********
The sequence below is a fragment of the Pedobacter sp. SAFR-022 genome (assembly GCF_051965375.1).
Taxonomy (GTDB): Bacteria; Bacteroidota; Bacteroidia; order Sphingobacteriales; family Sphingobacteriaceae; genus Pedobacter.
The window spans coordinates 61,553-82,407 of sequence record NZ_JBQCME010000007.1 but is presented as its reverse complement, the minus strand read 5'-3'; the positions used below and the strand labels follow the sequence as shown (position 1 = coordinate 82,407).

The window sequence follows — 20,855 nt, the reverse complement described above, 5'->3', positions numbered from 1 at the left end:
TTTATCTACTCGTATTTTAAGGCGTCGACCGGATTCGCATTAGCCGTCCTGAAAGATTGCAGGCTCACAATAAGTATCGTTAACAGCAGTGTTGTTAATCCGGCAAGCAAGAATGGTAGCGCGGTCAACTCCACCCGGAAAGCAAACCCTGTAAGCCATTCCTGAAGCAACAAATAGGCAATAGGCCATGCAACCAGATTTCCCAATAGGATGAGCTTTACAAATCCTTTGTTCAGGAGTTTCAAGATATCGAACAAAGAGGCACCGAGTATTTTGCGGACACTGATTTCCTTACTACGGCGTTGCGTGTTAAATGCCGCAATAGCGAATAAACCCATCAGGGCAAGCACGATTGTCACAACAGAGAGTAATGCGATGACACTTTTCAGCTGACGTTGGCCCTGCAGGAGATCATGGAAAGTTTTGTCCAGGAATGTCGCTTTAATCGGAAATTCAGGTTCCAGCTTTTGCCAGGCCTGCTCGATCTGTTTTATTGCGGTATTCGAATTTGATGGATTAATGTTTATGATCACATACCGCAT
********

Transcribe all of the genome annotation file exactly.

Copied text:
The sequence below is a fragment of the Pedobacter sp. SAFR-022 genome (assembly GCF_051965375.1).
Taxonomy (GTDB): Bacteria; Bacteroidota; Bacteroidia; order Sphingobacteriales; family Sphingobacteriaceae; genus Pedobacter.
The window spans coordinates 61,553-82,407 of sequence record NZ_JBQCME010000007.1 but is presented as its reverse complement, the minus strand read 5'-3'; the positions used below and the strand labels follow the sequence as shown (position 1 = coordinate 82,407).

The window sequence follows — 20,855 nt, the reverse complement described above, 5'->3', positions numbered from 1 at the left end:
TTTATCTACTCGTATTTTAAGGCGTCGACCGGATTCGCATTAGCCGTCCTGAAAGATTGCAGGCTCACAATAAGTATCGTTAACAGCAGTGTTGTTAATCCGGCAAGCAAGAATGGTAGCGCGGTCAACTCCACCCGGAAAGCAAACCCTGTAAGCCATTCCTGAAGCAACAAATAGGCAATAGGCCATGCAACCAGATTTCCCAATAGGATGAGCTTTACAAATCCTTTGTTCAGGAGTTTCAAGATATCGAACAAAGAGGCACCGAGTATTTTGCGGACACTGATTTCCTTACTACGGCGTTGCGTGTTAAATGCCGCAATAGCGAATAAACCCATCAGGGCAAGCACGATTGTCACAACAGAGAGTAATGCGATGACACTTTTCAGCTGACGTTGGCCCTGCAGGAGATCATGGAAAGTTTTGTCCAGGAATGTCGCTTTAATCGGAAATTCAGGTTCCAGCTTTTGCCAGGCCTGCTCGATCTGTTTTATTGCGGTATTCGAATTTGATGGATTAATGTTTATGATCACATACCGCAT